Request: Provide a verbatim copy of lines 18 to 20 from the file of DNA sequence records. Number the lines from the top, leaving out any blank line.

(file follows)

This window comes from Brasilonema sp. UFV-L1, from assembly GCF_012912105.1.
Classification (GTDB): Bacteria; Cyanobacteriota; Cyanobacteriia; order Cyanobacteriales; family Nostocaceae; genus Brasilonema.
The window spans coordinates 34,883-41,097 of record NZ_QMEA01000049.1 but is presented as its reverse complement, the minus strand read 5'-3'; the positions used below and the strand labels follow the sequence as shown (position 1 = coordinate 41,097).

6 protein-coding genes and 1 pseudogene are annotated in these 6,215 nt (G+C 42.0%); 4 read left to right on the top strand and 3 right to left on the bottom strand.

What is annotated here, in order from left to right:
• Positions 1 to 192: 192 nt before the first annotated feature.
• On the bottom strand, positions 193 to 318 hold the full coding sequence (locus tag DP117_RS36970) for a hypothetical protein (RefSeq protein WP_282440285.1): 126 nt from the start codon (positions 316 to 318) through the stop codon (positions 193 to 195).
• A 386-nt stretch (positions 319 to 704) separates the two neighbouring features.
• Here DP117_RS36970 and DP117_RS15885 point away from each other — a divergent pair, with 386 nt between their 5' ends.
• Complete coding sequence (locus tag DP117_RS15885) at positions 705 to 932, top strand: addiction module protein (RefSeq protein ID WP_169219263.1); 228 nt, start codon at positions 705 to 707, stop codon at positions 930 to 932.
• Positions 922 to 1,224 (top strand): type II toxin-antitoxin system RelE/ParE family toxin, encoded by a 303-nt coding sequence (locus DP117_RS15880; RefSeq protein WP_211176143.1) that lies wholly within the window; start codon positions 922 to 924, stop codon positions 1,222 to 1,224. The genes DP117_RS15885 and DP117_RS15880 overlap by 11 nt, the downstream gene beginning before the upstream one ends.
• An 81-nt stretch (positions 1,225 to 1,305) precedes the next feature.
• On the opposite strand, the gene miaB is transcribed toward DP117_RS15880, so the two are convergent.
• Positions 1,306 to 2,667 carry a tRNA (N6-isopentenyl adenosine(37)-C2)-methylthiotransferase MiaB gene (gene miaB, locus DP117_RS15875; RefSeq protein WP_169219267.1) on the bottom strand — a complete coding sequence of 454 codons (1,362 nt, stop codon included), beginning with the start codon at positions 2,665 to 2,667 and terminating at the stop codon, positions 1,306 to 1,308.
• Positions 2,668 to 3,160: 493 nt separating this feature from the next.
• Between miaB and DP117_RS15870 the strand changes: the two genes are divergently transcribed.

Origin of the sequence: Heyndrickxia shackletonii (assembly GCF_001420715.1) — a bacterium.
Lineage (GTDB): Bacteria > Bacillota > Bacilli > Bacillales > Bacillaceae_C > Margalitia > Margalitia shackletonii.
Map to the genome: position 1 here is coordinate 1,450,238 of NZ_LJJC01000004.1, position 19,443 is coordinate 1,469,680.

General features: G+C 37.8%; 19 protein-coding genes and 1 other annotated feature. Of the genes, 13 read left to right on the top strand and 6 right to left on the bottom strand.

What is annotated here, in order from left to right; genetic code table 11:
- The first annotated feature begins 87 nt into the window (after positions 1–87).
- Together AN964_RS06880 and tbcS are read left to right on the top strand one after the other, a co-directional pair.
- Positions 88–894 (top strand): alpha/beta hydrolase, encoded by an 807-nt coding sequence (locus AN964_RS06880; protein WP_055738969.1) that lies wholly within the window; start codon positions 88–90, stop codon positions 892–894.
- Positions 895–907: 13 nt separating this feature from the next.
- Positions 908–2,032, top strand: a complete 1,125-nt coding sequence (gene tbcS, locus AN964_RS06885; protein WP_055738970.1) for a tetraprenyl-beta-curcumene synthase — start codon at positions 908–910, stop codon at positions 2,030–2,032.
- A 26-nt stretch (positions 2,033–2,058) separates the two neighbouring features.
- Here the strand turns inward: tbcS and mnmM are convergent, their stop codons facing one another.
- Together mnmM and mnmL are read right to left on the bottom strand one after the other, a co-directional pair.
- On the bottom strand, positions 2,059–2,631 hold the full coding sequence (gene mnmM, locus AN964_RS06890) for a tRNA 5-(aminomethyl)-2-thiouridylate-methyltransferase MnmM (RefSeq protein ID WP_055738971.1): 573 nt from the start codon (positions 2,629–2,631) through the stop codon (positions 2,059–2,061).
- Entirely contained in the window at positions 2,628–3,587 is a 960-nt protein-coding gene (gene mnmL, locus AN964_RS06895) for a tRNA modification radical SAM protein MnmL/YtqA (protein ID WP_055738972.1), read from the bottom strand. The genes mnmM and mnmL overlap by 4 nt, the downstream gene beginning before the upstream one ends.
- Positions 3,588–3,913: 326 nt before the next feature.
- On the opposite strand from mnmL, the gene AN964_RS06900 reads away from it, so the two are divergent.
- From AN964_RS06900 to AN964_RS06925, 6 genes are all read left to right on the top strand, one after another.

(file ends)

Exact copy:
Lineage (GTDB): Bacteria > Bacillota > Bacilli > Bacillales > Bacillaceae_C > Margalitia > Margalitia shackletonii.
Map to the genome: position 1 here is coordinate 1,450,238 of NZ_LJJC01000004.1, position 19,443 is coordinate 1,469,680.

General features: G+C 37.8%; 19 protein-coding genes and 1 other annotated feature. Of the genes, 13 read left to right on the top strand and 6 right to left on the bottom strand.